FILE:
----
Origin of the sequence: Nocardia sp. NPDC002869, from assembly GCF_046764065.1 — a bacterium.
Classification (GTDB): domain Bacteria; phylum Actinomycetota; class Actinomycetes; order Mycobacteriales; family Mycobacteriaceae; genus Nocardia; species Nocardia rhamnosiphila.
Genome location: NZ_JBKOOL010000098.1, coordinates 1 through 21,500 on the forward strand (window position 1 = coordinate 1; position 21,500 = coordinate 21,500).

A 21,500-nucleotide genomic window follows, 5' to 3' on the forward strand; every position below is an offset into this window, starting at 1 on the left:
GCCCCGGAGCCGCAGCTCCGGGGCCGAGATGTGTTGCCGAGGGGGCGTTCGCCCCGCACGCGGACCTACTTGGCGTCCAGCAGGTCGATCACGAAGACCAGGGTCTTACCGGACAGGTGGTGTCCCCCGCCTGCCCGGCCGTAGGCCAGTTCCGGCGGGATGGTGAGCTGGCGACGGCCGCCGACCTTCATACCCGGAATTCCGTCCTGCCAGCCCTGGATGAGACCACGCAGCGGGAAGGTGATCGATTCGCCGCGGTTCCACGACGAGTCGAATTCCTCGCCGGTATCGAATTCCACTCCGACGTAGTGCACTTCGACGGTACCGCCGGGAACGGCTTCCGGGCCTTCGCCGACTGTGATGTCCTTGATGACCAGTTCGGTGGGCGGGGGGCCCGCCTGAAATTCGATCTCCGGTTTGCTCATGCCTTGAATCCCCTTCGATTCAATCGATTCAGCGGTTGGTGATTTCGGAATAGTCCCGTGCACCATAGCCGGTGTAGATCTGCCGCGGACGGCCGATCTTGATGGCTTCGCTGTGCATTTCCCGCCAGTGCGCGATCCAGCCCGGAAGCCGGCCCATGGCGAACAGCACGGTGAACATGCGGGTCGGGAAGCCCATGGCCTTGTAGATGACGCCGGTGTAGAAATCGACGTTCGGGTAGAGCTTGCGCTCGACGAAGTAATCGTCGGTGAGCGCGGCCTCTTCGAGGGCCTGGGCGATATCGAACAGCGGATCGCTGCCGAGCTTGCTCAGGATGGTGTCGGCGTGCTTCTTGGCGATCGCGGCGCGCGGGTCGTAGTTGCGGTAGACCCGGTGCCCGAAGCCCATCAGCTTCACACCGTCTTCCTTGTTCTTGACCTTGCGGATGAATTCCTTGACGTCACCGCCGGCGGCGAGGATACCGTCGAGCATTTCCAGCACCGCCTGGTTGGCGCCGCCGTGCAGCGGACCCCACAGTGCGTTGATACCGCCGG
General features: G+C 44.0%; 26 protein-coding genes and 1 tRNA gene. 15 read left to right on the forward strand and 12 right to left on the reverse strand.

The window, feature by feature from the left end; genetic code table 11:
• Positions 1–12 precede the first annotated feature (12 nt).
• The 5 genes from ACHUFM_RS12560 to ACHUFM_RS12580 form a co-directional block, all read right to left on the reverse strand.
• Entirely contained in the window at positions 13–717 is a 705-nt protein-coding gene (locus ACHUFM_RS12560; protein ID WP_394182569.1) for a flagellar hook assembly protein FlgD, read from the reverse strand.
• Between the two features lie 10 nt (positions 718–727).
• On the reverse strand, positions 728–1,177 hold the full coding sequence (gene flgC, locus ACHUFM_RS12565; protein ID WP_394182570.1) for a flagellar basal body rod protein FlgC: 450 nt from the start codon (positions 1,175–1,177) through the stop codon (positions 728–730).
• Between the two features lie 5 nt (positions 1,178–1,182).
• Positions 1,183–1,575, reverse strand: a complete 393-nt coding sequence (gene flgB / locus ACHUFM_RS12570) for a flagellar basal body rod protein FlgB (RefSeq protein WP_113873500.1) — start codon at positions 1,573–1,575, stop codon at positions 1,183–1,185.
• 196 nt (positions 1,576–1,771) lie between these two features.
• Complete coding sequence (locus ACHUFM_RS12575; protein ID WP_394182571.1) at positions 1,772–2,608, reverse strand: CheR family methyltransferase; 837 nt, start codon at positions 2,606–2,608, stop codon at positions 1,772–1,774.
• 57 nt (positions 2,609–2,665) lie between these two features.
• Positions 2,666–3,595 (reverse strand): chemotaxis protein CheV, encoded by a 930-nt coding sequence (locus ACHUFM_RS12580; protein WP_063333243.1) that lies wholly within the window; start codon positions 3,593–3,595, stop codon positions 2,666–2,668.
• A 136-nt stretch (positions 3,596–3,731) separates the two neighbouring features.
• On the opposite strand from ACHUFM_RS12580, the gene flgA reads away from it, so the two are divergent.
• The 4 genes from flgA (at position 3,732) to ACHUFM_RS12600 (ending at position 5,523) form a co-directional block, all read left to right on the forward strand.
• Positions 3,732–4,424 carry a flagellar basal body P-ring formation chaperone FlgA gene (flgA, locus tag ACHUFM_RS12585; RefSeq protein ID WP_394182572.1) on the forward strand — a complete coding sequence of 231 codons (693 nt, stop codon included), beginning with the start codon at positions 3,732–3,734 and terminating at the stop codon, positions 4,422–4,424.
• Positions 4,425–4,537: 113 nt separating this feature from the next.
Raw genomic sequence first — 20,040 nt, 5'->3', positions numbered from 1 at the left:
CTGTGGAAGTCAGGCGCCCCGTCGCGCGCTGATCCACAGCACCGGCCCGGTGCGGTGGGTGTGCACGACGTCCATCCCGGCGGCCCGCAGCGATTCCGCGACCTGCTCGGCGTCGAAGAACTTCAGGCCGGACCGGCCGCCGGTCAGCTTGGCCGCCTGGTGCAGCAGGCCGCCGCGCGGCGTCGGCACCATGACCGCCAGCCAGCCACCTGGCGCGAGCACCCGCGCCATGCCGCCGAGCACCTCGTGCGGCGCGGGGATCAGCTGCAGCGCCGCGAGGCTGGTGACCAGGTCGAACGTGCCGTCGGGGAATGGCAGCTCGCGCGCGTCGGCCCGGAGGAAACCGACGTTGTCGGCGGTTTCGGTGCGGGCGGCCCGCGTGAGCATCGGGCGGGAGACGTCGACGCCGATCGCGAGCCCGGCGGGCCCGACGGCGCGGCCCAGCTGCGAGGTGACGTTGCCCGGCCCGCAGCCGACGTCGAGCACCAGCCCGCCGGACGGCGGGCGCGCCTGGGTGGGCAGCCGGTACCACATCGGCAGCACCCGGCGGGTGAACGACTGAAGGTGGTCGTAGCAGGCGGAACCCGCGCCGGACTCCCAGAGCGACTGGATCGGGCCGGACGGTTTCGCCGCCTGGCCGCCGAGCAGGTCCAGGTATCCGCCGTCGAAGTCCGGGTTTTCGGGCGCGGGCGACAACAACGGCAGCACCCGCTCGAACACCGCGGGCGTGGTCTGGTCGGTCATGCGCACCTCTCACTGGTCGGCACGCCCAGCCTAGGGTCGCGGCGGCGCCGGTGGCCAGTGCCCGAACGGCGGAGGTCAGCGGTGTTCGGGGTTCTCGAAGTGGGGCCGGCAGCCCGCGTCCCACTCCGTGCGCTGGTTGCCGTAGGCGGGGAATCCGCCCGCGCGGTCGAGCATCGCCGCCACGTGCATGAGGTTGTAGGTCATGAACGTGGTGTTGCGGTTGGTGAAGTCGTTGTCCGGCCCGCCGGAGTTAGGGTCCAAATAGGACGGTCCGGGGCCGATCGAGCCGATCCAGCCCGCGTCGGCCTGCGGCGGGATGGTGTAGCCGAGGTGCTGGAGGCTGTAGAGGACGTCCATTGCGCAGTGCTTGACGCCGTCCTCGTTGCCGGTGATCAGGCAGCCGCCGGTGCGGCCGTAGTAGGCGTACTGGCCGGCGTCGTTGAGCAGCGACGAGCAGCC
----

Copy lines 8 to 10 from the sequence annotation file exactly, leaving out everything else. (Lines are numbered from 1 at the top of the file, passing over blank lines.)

• Positions 1–12 precede the first annotated feature (12 nt).
• The 5 genes from ACHUFM_RS12560 to ACHUFM_RS12580 form a co-directional block, all read right to left on the reverse strand.
• Entirely contained in the window at positions 13–717 is a 705-nt protein-coding gene (locus ACHUFM_RS12560; protein ID WP_394182569.1) for a flagellar hook assembly protein FlgD, read from the reverse strand.